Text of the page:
Wealthiest nabes saw resident skip town when COVID-19 hit


Residents of New York’s wealthiest neighborhoods were almost five times more likely to flee the five boroughs during the early days of the coronavirus pandemic than those living anywhere else in the city, a new analysis from Comptroller Scott Stringer found.

The review of change-of-address information provided by the United States Postal Service revealed the bulk of Big Apple exits came from those who live in ZIP codes where the median income exceeds $110,000 annually, like Park Slope, Carroll Gardens, Battery Park City, Greenwich Village, Murray Hill, Chelsea and the Upper East and Upper West sides.

Overall, Stringer’s office estimates that 131,000 New Yorkers moved outside the city limits between March 2020 and June 2021 — triple the usual rate, as the city endured the catastrophic initial COVID-19 outbreak and the virus’ winter-time comeback.

The exodus finally began to reverse itself this summer as the city’s vaccination campaign finally took hold, public schools fully returned to in-person learning and Broadway and other cultural attractions revved back to life.

Stringer’s analysis revealed that between June and September of this year there were just 39,961 move-outs, which is roughly in line with the 40,494 reported over the same period pre-pandemic in 2019.

The comptroller’s report warned that the USPS address change tallies are not a comprehensive tally of population flows because immigrants and recent college graduates typically don’t complete them — nor does it keep tabs on births.

About 131,000 New Yorkers left the city between March 2020 and June 2021, according to the comptroller's office.
About 131,000 New Yorkers left the city between March 2020 and June 2021, according to the comptroller’s office.
Photo by John Lamparski/Getty Images

The recently completed U.S. Census showed that New York’s population hit 8.8 million in 2020, up from the 8.2 million counted in 2010.

“While recent post office data has been encouraging,” the 17-page report found, “many city neighborhoods have significant population loss that will not be replaced quickly.”

“The pandemic has also changed employers’ views on telework, prompting some companies to adopt hybrid work structures and others to allow employees to work from
anywhere long term,” it warned. “This shift to more remote work may have a long-term impact on the city’s population that is not yet knowable.”

Manhattanites led the 2020 march from the city with more than 20,000 borough residents filing change-of-address paperwork each month between March and June that year.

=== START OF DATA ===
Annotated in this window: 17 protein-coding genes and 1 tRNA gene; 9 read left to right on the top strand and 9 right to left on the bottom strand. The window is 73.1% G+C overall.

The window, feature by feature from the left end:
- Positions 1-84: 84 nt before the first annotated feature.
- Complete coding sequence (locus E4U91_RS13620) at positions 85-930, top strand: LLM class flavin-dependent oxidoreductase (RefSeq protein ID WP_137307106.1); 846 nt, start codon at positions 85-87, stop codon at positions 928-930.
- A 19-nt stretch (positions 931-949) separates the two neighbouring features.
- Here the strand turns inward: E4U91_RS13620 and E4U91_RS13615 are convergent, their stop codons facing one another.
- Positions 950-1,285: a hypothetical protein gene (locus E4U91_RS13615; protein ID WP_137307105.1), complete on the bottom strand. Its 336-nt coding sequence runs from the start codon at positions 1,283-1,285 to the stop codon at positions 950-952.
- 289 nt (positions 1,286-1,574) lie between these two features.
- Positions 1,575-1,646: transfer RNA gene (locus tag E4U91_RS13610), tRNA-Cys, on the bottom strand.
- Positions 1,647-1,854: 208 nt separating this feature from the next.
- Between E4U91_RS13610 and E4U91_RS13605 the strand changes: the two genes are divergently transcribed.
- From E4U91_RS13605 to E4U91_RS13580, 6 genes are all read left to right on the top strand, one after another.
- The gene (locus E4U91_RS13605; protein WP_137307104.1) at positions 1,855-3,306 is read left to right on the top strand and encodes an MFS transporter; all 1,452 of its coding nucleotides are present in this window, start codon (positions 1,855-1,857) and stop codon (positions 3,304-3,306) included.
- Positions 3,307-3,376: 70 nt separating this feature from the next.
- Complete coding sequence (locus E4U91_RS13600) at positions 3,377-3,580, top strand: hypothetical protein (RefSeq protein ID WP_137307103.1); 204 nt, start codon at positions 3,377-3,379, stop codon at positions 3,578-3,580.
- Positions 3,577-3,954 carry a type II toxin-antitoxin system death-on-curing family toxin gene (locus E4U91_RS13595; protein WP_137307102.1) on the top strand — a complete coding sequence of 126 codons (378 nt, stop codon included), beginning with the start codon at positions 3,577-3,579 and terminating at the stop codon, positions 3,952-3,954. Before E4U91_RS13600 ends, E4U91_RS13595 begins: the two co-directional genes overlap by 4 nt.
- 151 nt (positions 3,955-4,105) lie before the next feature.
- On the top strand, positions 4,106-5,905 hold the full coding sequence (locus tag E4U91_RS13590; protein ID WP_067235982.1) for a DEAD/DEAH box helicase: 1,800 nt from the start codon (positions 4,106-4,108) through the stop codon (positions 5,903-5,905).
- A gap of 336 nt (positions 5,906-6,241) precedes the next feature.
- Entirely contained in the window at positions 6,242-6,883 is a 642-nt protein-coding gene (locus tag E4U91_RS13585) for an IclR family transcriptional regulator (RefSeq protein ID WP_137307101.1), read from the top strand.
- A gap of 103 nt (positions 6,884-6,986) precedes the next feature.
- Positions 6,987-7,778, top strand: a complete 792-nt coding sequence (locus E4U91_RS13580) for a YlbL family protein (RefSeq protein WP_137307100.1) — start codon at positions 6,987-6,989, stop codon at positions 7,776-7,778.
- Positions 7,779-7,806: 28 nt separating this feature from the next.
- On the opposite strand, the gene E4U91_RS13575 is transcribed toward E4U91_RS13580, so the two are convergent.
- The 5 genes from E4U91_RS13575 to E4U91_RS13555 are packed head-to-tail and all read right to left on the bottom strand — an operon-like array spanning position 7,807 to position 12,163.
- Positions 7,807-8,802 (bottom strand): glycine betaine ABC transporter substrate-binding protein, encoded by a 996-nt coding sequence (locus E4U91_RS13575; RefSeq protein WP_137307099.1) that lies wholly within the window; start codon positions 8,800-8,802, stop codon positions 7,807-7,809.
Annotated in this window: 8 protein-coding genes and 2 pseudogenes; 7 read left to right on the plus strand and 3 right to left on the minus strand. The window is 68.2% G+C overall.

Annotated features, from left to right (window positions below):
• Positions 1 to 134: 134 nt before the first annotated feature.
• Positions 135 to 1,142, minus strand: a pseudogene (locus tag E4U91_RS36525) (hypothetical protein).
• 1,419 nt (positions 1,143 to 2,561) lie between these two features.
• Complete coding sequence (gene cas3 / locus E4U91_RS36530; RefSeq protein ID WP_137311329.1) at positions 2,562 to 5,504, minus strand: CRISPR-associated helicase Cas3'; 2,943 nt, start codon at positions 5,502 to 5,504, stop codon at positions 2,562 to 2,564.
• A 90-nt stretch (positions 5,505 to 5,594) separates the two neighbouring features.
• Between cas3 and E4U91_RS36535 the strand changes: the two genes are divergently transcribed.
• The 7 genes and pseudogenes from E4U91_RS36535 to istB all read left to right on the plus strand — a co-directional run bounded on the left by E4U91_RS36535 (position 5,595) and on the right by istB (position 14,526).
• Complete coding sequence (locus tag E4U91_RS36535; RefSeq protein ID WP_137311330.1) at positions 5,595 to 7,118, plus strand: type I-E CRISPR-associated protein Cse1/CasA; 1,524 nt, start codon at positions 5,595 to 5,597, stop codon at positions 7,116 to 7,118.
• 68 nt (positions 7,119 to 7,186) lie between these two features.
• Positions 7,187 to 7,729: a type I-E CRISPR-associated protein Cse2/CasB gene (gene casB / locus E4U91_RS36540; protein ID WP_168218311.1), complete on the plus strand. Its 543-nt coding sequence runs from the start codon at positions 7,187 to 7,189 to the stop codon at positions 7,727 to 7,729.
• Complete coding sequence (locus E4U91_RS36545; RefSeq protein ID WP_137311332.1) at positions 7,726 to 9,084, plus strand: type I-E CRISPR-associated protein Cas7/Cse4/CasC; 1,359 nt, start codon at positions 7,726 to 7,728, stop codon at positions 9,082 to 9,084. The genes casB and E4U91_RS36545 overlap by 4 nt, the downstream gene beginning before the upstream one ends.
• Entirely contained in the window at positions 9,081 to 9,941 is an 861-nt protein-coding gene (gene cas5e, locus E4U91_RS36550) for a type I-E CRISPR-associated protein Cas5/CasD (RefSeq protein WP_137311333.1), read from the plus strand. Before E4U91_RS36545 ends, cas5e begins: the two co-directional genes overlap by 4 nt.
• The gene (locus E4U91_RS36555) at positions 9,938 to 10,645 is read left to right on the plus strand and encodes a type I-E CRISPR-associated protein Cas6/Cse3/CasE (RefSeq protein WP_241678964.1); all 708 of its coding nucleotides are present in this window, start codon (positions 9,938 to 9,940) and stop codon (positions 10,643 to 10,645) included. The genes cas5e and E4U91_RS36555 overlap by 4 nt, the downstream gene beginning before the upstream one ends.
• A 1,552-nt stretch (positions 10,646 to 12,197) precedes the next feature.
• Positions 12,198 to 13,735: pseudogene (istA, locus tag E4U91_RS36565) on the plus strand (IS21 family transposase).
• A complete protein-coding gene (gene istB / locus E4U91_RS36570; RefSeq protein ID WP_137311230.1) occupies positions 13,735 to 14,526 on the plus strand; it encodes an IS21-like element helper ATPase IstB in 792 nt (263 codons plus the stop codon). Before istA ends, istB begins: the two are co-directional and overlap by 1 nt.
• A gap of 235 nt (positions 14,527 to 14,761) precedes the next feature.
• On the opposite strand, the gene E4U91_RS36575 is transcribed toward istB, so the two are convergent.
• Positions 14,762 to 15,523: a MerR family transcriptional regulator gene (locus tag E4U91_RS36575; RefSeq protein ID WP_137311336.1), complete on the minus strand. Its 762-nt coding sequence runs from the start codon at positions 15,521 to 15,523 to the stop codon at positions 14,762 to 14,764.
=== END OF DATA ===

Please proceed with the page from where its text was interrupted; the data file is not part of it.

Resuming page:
That’s 10 times the rate reported in January or February 2020 when fewer than 2,000 notified the USPS of a move.

Comptroller Scott Stringer's office warned that many neighborhoods will not be able to quickly replace the lost population.
Comptroller Scott Stringer’s office warned that many neighborhoods will not be able to quickly replace the lost population from the pandemic.
Photo by Michael M. Santiago/Getty Images

California, the District of Columbia and Massachusetts — all of which have dense cities that were either hard hit by the coronavirus or were forced to lock down to slow its spread — saw outflows increase, Stringer’s office revealed.

As folks exited major cities in the northeast and along the West Coast — they headed to places where space is more plentiful.

Florida saw the biggest gain in total number of move-ins reported, jumping from 83,000 in 2019 to nearly 177,000 in 2020.

But the biggest jumps in move-ins on a per-capita basis were clocked in rural New England states, Vermont and Maine, according to the data.

Suburban New York also benefited massively. Connecticut reported one of the biggest per-capita jumps in move-ins of any state, per the change of address data.

Westchester reported receiving 9 percent more new address registrations than usual between March 2020 and August 2020.

And the number of temporary and permanent move-ins filed with the USPS on Long Island over that five month period more than doubled.

More than half of those moves — 59 percent — were temporary relocations to Suffolk County, the home of the Hamptons.

Suffolk’s East Hampton, Southampton and Sag Harbor were among the biggest gainers by zip code in the New York, New Jersey and Connecticut tri-state region.

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